The Coup Leader Must Be Held Accountable
On July 15, a rogue faction within Turkey’s military attempted to suspend the Constitution, impose martial law and enforce a nationwide curfew. As troops and tanks blocked traffic crossing from Asia to Europe over the Bosporus Bridge in Istanbul, a number of government buildings including the Parliament, the Presidential Palace and the intelligence headquarters were heavily assaulted. During a series of coordinated attacks, more than 240 civilians and police officers in Istanbul and Ankara were shot by snipers, run over by tanks, shelled by assault helicopters and killed by bombs dropped from hijacked aircraft. Meanwhile, the rogue faction seized a public broadcaster and held an anchorwoman at gunpoint to announce that they were now in charge.
Prime Minister Binali Yildirim called the coup illegal and, in consultation with President Recep Tayyip Erdogan, ordered the police and other security forces to stop the coup plotters. Soon afterward, President Erdogan appeared on television to call on the people to resist the power grab. When Mr. Erdogan’s message was aired live on CNNTurk, a private TV channel, the junta soldiers invaded its premises as well. Millions heard the call and defied the rebels. Opposition leaders also deplored the coup and called for resistance.
In the meantime, an elite military squad was sent to the hotel on the Turkish Riviera where President Erdogan was vacationing, to kill him and his entire family. Having survived the assassination attempt, Mr. Erdogan escaped on his official jet, which reached Istanbul safely after the pilot deceived rogue F-16s patrolling the airspace.
In the wake of the bloody coup attempt, the government, acting on the recommendations of civilian and military leaders, exercised its constitutional mandate to declare a three-month state of emergency. Adopted by countries like France and Belgium in response to terror attacks, this measure is intended to expedite the legislative process and provide the authorities with legal tools necessary to bring those responsible to justice.
Several thousand military officers and their accomplices in law enforcement and the judiciary have been suspended or arrested for having links to the coup. Their removal from public posts makes the Turkish government stronger and more transparent. At least 1,200 rank-and-file soldiers, who weren’t charged, have already been released from custody. A team of 70 prosecutors is investigating the case. The claim that this was a fake coup is no more credible than the laughable claim that the 9/11 attacks were orchestrated by the United States.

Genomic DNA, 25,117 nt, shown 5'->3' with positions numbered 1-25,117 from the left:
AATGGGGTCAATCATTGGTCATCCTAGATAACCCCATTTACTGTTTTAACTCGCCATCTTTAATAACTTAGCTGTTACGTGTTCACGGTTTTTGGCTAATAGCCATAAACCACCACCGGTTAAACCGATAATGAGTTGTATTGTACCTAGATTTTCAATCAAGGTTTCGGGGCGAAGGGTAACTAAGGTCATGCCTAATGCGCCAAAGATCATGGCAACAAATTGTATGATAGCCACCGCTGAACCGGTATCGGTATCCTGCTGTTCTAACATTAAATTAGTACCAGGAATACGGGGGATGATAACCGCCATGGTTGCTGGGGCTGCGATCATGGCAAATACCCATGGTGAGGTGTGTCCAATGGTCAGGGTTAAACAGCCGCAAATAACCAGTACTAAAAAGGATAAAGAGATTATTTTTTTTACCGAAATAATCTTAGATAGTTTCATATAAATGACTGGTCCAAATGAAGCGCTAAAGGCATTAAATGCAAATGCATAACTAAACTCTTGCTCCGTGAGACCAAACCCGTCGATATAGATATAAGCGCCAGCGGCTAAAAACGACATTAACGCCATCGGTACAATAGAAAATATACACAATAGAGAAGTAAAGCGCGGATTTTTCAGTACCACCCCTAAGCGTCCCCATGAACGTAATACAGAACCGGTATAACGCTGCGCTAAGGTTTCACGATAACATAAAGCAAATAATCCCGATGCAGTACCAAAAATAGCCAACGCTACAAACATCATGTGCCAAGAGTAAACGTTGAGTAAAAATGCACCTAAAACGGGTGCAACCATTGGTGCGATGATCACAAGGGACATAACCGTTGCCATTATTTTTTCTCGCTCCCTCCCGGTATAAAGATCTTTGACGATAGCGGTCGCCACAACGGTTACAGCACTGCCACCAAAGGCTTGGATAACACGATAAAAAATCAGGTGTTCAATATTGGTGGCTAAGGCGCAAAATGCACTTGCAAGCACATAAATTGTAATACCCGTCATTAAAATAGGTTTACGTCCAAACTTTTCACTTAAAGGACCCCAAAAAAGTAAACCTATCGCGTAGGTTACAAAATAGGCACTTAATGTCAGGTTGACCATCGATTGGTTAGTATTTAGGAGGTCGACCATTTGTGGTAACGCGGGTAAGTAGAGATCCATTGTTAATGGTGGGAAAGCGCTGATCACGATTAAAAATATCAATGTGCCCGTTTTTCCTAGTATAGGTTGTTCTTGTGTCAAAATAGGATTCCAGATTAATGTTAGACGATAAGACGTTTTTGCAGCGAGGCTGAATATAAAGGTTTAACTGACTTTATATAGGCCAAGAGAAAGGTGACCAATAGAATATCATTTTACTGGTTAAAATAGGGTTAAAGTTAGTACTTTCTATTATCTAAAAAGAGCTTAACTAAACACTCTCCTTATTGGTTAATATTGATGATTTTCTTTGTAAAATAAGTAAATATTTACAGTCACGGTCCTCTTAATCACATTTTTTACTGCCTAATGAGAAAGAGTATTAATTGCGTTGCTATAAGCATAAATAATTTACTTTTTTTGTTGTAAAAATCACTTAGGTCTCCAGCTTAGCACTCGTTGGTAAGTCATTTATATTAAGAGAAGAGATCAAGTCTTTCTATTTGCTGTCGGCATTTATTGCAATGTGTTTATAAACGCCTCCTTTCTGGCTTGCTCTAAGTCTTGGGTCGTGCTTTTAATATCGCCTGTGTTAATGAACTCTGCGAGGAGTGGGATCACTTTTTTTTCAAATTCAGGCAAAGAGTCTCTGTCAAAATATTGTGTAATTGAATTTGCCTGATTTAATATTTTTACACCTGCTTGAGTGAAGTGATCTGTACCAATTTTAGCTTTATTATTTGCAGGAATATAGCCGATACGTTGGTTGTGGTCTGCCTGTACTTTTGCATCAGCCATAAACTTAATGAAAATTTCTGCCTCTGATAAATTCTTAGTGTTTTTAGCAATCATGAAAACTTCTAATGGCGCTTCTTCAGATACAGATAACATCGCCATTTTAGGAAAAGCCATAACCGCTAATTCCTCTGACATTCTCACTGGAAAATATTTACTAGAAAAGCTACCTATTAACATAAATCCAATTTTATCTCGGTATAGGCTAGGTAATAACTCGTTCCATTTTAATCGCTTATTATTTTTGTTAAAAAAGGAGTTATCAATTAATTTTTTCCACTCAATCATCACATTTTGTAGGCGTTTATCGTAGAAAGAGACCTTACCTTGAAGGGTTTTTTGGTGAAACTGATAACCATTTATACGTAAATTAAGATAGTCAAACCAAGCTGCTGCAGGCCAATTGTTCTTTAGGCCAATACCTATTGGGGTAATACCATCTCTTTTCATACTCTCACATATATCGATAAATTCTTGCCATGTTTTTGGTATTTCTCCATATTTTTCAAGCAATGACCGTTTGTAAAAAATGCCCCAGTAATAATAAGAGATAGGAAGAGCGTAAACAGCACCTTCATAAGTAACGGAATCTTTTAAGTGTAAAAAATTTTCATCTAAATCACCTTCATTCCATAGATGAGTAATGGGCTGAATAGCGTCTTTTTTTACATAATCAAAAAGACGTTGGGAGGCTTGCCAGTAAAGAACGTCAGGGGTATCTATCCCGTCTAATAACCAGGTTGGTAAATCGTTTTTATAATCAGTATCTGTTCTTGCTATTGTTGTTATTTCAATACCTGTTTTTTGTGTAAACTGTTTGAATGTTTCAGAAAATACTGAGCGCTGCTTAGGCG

Testimony and evidence obtained from coup plotters point to Fethullah Gulen as the leader of the coup attempt, which was planned and staged by his followers within the army. Levent Turkkan, aide-de-camp to the chief of staff for Turkish armed forces, Gen. Hulusi Akar, confessed to being a member of the Gulenist group after he was arrested, adding that he executed orders from his Gulenist superiors. Generals leading the coup also urged General Akar to speak to Fethullah Gulen, who runs a covert empire from his mansion in rural Pennsylvania, hoping to persuade him to join in their rebellion, according to General Akar.
Since the 1980s, the Gulenists, a religious cult whose members present themselves as peaceful educators, have always had a dark side. They have infiltrated the Turkish judiciary and security forces and manipulated the system to their advantage. They also fabricated evidence, engaged in illegal wiretapping and leaked government documents to smear their opponents.
They own a number of charter schools and companies across America and have been accused of engaging in financial fraud and violating immigration and campaign finance laws.
The United States should extradite Fethullah Gulen, a Turkish citizen, to Turkey, as is allowed under an existing treaty. Turkey has already provided a number of legal documents to American authorities and will send more as further evidence is collected. The United States should not let this man exploit its laws to avoid facing a fair and legitimate accounting in Turkey.
Fethullah Gulen’s claim that he has had nothing to do with this coup attempt is as credible as his claim that he has had nothing to do with hundreds of Gulenist schools, banks, companies and media outlets that operate under his direct orders. A due legal process will establish his role in this failed rebellion. It does not make sense for any country to condemn the coup without taking action against the lead putschist.
Today, the people of Turkey are more united than at any time in recent history. In any democracy, citizens are bound to disagree. But our nation’s response to the July 15 assault proved that democracy, freedom and the rule of law are nonnegotiable in Turkey. As the Turkish people mourn the dead, nurture the wounded and take pride in what we accomplished together, they also demand justice, closure and reassurances that never again shall we witness such a crisis.